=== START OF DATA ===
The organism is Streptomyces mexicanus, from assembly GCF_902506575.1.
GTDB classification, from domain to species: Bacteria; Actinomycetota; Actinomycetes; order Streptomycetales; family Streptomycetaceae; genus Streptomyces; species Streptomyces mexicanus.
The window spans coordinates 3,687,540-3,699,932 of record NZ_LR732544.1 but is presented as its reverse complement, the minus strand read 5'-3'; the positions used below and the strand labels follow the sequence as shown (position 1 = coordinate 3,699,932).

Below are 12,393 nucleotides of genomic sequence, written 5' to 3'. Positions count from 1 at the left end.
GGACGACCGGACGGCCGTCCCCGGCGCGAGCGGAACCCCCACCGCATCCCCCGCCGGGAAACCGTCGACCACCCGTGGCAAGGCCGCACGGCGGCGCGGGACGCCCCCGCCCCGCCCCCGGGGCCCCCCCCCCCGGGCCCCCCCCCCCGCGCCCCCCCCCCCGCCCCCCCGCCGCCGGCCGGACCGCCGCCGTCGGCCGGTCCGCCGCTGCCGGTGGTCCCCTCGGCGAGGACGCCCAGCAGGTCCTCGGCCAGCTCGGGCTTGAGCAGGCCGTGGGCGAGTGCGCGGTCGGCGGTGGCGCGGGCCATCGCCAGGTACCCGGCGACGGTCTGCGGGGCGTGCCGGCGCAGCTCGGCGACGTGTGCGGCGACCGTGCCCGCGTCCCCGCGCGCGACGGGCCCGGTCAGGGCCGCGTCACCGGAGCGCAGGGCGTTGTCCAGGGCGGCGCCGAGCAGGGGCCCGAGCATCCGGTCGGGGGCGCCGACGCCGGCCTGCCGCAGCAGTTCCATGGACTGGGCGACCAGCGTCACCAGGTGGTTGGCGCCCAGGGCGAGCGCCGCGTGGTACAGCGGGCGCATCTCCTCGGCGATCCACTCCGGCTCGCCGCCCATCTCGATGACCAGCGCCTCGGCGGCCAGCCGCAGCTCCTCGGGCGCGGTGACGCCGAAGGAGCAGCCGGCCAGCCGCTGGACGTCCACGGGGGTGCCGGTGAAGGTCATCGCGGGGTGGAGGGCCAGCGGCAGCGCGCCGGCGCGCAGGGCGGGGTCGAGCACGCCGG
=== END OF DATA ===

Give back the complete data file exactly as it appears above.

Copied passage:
The organism is Streptomyces mexicanus, from assembly GCF_902506575.1.
GTDB classification, from domain to species: Bacteria; Actinomycetota; Actinomycetes; order Streptomycetales; family Streptomycetaceae; genus Streptomyces; species Streptomyces mexicanus.
The window spans coordinates 3,687,540-3,699,932 of record NZ_LR732544.1 but is presented as its reverse complement, the minus strand read 5'-3'; the positions used below and the strand labels follow the sequence as shown (position 1 = coordinate 3,699,932).

Below are 12,393 nucleotides of genomic sequence, written 5' to 3'. Positions count from 1 at the left end.
GGACGACCGGACGGCCGTCCCCGGCGCGAGCGGAACCCCCACCGCATCCCCCGCCGGGAAACCGTCGACCACCCGTGGCAAGGCCGCACGGCGGCGCGGGACGCCCCCGCCCCGCCCCCGGGGCCCCCCCCCCCGGGCCCCCCCCCCCGCGCCCCCCCCCCCGCCCCCCCGCCGCCGGCCGGACCGCCGCCGTCGGCCGGTCCGCCGCTGCCGGTGGTCCCCTCGGCGAGGACGCCCAGCAGGTCCTCGGCCAGCTCGGGCTTGAGCAGGCCGTGGGCGAGTGCGCGGTCGGCGGTGGCGCGGGCCATCGCCAGGTACCCGGCGACGGTCTGCGGGGCGTGCCGGCGCAGCTCGGCGACGTGTGCGGCGACCGTGCCCGCGTCCCCGCGCGCGACGGGCCCGGTCAGGGCCGCGTCACCGGAGCGCAGGGCGTTGTCCAGGGCGGCGCCGAGCAGGGGCCCGAGCATCCGGTCGGGGGCGCCGACGCCGGCCTGCCGCAGCAGTTCCATGGACTGGGCGACCAGCGTCACCAGGTGGTTGGCGCCCAGGGCGAGCGCCGCGTGGTACAGCGGGCGCATCTCCTCGGCGATCCACTCCGGCTCGCCGCCCATCTCGATGACCAGCGCCTCGGCGGCCAGCCGCAGCTCCTCGGGCGCGGTGACGCCGAAGGAGCAGCCGGCCAGCCGCTGGACGTCCACGGGGGTGCCGGTGAAGGTCATCGCGGGGTGGAGGGCCAGCGGCAGCGCGCCGGCGCGCAGGGCGGGGTCGAGCACGCCGG